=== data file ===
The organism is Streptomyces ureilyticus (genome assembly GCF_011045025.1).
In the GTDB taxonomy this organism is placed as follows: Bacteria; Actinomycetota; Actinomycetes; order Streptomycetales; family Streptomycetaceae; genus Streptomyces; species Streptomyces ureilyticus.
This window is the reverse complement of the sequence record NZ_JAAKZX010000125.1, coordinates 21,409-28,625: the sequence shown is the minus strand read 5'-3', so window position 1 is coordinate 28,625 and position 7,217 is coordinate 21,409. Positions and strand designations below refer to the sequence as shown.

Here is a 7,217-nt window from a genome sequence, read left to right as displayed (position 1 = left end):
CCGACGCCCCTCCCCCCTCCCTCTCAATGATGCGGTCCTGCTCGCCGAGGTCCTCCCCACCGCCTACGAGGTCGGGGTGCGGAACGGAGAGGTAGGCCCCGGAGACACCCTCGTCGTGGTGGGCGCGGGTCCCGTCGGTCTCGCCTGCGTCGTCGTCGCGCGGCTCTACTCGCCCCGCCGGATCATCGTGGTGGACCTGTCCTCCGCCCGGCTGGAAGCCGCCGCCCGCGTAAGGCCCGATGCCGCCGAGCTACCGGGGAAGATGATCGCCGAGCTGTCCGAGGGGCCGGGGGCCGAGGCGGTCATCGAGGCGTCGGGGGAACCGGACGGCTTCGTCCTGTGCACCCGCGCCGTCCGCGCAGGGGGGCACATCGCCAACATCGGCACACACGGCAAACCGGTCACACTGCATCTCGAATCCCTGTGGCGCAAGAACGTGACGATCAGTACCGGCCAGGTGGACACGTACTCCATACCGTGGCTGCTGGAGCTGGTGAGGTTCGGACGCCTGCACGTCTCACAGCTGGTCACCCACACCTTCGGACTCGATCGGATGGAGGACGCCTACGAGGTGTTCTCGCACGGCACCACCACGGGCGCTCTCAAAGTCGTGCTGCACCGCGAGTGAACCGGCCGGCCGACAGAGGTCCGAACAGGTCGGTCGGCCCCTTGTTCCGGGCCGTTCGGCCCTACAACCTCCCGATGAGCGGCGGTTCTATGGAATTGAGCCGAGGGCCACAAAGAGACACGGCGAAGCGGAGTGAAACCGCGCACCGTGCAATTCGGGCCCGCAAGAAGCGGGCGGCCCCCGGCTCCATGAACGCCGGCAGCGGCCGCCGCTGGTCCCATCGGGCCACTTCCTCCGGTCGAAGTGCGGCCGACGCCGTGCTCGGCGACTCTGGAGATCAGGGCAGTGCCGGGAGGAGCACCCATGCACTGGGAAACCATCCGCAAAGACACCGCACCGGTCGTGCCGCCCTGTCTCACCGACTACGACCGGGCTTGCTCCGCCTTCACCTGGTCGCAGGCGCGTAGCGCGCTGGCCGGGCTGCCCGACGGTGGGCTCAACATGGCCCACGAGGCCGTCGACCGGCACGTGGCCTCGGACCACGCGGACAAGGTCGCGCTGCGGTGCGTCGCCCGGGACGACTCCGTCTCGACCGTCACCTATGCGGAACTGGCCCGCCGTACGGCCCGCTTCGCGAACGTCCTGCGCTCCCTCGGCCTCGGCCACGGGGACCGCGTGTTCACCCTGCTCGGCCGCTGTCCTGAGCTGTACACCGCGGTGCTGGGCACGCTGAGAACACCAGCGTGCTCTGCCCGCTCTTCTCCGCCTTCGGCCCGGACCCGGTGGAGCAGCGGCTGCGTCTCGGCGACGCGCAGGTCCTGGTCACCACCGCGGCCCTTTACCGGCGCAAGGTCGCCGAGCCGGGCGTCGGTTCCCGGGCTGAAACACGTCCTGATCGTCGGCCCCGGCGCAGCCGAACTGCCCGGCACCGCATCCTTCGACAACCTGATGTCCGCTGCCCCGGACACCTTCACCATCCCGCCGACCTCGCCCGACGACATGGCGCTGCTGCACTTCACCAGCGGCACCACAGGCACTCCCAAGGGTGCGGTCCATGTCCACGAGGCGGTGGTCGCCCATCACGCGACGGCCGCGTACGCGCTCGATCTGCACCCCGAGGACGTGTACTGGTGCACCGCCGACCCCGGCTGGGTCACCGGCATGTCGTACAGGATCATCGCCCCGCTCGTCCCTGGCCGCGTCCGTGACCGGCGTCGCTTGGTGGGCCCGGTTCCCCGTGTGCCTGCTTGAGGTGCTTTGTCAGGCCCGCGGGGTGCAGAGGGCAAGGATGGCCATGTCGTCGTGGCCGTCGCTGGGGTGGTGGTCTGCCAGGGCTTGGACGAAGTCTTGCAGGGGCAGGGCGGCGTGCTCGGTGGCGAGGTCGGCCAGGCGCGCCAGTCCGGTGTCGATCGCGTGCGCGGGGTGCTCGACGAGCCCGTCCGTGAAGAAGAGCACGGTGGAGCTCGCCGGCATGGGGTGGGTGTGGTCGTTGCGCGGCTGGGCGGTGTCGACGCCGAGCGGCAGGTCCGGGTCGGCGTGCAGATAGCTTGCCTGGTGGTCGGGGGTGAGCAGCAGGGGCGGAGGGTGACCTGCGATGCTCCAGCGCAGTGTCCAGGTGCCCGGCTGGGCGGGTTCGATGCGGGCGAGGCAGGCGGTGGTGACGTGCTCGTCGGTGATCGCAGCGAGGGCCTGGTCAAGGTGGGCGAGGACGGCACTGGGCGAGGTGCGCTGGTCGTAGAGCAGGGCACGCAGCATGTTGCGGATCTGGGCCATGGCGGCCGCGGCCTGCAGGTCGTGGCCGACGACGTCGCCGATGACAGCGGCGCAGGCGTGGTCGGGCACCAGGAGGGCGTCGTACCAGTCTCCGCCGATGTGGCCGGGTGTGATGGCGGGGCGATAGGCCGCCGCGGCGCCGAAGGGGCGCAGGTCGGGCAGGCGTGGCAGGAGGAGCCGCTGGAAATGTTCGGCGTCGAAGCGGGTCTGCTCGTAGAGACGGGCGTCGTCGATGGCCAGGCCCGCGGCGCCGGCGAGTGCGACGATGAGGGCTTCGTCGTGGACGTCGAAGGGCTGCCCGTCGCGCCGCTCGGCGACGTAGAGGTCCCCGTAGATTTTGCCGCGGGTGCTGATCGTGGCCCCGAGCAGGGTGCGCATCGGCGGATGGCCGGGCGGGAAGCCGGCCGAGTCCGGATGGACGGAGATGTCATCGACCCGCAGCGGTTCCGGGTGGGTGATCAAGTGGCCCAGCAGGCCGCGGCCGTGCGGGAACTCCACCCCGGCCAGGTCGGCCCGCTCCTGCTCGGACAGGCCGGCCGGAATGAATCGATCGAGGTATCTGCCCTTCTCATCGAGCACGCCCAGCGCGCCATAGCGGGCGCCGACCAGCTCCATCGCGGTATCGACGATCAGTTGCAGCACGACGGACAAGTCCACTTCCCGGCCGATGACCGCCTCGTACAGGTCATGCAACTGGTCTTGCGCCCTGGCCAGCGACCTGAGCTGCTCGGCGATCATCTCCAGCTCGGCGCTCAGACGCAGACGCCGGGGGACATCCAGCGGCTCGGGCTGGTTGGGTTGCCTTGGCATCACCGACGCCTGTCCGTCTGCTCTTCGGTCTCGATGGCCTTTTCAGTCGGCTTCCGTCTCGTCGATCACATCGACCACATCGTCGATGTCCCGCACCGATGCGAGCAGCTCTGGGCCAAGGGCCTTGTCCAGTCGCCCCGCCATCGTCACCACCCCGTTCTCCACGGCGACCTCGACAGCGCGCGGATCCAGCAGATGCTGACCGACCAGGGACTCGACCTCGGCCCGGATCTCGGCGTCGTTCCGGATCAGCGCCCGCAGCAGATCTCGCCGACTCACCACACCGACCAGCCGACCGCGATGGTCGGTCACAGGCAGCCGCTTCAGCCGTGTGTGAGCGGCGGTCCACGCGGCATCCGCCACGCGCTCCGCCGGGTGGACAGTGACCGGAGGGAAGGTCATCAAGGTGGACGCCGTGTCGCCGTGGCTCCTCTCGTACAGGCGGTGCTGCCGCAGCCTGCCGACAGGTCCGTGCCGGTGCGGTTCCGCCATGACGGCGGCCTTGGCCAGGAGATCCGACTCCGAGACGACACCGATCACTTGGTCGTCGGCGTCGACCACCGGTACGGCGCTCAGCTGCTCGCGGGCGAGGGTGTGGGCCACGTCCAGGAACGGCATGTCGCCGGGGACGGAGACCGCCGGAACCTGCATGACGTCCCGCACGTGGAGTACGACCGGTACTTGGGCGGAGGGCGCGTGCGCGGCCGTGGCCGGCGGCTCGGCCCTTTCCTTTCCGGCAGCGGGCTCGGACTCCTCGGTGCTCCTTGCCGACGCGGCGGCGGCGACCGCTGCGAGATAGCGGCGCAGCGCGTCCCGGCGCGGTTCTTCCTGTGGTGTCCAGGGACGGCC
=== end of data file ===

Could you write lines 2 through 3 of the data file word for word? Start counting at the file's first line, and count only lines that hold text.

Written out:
In the GTDB taxonomy this organism is placed as follows: Bacteria; Actinomycetota; Actinomycetes; order Streptomycetales; family Streptomycetaceae; genus Streptomyces; species Streptomyces ureilyticus.
This window is the reverse complement of the sequence record NZ_JAAKZX010000125.1, coordinates 21,409-28,625: the sequence shown is the minus strand read 5'-3', so window position 1 is coordinate 28,625 and position 7,217 is coordinate 21,409. Positions and strand designations below refer to the sequence as shown.